You will get a certain number of people that may fill in the ballot wrong. We've seen that there are some situations where mail ballots have not gone in with the -- the way that -- through the mail the way they should. Our postal service has a much better record of reliability and things than postal services in many countries, but it's not quite perfect, and it's perhaps somewhat less perfect than it has been historically. So there's some problematic things.


      That's one area where, if I was a Democratic Party official, I would be kind of concerned that the risk averseness of Democratic voters may cost them a few votes [inaudible 49:49].


Reginald J. Brown:  So Michael, you have an extraordinary reputation for being non-partisan or calling it like you see it. Not everyone in the media is perceived that way. And I wondered if you could comment on the impact of the rise of the partisan media and whether you think that that's something that's here to stay or perhaps will change in our lifetime. And if you could also comment on the role of social media in this campaign cycle.


Michael Barone:  Well, I don't know. I would not claim to be totally neutral in political things by any means, but I have been a supporter of Democratic candidates years ago and more supportive these days of Republican candidates. So perhaps that helps me understand a little better than I would otherwise the motivations of people who vote for one side or the other. And I try to put myself in the positions. In The Almanac book, I've always tried to write it as in a neutral way. I think I got better at that as time goes on, and feel that making a positive case for people who have been elected to elective office—whether I'd vote for them or not—is something that I felt a responsibility to do in that venue.


      Are we more partisan than we used to be? Yes, we are. Go back to about 1950. The leading political scientist then, E.E. Schattschneider, and some others said, "You know what we need? We need to really have -- we've got this muddled politics with conservative Democrats from the South, with the liberal Republicans from the North. We need to have one clearly liberal party and one clearly conservative party. That's our dream. That's our prayer."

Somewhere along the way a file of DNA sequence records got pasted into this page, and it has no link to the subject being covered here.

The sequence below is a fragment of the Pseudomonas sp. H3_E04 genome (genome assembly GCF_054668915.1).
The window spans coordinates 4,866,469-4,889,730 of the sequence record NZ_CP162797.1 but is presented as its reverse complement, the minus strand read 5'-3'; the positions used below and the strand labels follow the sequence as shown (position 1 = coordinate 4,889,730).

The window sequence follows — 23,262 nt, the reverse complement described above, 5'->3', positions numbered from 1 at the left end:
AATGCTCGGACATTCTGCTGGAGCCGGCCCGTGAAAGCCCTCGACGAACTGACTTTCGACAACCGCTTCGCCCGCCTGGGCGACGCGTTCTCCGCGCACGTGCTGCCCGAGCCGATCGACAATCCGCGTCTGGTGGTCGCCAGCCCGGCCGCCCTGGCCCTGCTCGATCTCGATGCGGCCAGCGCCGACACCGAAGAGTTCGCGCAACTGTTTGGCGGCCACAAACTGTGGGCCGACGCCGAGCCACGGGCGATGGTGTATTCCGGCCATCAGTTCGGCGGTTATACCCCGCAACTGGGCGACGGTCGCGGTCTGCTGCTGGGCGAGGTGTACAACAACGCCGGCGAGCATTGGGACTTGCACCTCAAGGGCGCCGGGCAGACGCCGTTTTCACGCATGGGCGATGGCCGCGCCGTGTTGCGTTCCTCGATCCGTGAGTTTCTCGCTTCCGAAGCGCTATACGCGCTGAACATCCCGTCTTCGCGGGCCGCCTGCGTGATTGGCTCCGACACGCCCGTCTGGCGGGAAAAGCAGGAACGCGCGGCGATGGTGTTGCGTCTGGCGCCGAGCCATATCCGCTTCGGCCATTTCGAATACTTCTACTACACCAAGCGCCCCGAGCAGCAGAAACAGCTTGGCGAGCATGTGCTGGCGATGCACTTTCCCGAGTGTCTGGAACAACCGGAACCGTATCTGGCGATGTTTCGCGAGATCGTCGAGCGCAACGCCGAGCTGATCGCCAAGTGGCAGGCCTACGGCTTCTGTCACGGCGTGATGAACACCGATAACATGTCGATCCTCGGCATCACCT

Well, their prayers were answered about 40 years later. And in the 1990s and the years following, we find that there aren't many liberal Republicans anymore. There aren't many liberal Democrats. And in a book that came out, I think in 2018, How America’s Political Parties Change (and How They Don’t)—a little book—I kind of explained where the conservative Democrats went and why they became Republicans, and where the liberal Republicans went and why they became Democrats, and how our parties rationalize.


      But they also rationalized, in large part, around cultural issues, around non-economic issues, on issues that relate to the moral basis on which you live or try to live your personal life. It means people feel strongly about those things. And when you bring them into politics, you find people feel strongly. The abortion issue has been one example of that. It's not unique in American history. What was the Civil War about? That was about moral issues and about how people lived their lives and things. And they felt very personal about it, and people went to war over it, literally. So these things inspire strong feelings.


      We haven't had congressmen come over and thrash a senator from the other party within an inch of his life as Preston Brooks did to Charles Sumner in 1857 or 1858. But we clearly have strong feelings. I think that's going to continue. I mean, electoral politics is -- the elections are a zero-sum game. Electoral politics is competitive. It's an adversary process. It's not like elections to be president of the second grade where you're expected to vote for your opponent and all be nice to each other and things. Serious things are at stake in terms of public policy and in terms of values and issues that people feel very strongly about. So I think that's going to continue to be the case.